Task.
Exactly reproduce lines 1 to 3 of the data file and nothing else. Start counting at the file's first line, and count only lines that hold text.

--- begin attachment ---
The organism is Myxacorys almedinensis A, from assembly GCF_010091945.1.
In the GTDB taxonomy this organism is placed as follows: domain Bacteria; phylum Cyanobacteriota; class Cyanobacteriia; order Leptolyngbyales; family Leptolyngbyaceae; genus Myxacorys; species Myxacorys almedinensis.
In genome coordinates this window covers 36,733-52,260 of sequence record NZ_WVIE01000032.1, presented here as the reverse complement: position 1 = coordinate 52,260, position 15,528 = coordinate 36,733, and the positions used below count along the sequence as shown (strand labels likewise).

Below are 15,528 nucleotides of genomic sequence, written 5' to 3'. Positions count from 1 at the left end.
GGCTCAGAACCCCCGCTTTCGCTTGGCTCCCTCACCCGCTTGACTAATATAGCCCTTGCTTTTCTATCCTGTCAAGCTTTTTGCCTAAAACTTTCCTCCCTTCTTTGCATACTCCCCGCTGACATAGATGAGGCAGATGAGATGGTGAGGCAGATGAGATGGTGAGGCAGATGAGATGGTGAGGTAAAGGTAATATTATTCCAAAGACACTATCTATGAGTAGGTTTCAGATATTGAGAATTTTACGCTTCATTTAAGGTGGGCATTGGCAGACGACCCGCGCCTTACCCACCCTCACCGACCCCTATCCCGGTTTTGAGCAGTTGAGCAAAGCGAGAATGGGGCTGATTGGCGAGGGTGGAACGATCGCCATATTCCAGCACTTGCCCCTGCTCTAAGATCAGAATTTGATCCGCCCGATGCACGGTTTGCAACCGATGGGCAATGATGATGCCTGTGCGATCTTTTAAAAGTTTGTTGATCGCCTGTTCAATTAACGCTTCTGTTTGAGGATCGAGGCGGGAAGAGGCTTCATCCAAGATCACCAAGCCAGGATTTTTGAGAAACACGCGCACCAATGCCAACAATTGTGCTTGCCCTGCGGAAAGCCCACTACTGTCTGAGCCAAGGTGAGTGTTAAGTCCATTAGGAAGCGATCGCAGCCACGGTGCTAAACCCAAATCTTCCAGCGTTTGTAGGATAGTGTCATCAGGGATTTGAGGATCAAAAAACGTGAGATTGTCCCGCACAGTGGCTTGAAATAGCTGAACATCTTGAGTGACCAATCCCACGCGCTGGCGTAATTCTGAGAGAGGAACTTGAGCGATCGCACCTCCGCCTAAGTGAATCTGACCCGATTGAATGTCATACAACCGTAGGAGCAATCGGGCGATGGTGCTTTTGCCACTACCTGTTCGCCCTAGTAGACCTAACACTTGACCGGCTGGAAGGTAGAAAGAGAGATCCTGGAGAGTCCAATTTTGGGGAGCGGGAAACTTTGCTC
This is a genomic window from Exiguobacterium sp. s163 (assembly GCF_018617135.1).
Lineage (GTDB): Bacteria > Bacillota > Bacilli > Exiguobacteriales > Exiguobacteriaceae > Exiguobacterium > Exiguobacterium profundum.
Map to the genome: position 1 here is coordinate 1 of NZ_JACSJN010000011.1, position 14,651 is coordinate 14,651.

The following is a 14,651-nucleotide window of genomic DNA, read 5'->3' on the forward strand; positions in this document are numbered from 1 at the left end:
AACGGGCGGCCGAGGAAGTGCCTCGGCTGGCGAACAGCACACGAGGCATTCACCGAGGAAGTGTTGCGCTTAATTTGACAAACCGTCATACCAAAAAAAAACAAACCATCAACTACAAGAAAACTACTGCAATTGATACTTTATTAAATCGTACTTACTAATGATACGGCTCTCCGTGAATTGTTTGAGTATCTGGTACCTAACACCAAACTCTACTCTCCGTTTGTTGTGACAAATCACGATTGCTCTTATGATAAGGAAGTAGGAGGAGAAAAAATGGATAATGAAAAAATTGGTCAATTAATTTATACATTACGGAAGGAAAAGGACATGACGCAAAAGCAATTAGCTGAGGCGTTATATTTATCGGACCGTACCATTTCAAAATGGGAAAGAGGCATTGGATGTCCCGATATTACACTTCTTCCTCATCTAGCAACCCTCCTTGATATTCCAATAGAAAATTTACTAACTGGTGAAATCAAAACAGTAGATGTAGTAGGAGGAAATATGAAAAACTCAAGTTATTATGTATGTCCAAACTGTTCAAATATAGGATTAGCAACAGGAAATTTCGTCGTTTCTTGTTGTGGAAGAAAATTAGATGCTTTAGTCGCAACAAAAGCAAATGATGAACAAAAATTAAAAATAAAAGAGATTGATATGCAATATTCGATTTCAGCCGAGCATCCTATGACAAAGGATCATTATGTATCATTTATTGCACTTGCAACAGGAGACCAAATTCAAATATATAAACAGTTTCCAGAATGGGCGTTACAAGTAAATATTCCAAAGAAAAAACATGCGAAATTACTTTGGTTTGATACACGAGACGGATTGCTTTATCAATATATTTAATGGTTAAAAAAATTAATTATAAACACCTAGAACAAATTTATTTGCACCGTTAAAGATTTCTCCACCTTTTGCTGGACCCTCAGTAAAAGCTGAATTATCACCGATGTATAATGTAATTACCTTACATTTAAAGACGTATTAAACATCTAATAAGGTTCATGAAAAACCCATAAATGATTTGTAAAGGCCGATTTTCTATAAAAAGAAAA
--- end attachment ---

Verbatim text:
The organism is Myxacorys almedinensis A, from assembly GCF_010091945.1.
In the GTDB taxonomy this organism is placed as follows: domain Bacteria; phylum Cyanobacteriota; class Cyanobacteriia; order Leptolyngbyales; family Leptolyngbyaceae; genus Myxacorys; species Myxacorys almedinensis.
In genome coordinates this window covers 36,733-52,260 of sequence record NZ_WVIE01000032.1, presented here as the reverse complement: position 1 = coordinate 52,260, position 15,528 = coordinate 36,733, and the positions used below count along the sequence as shown (strand labels likewise).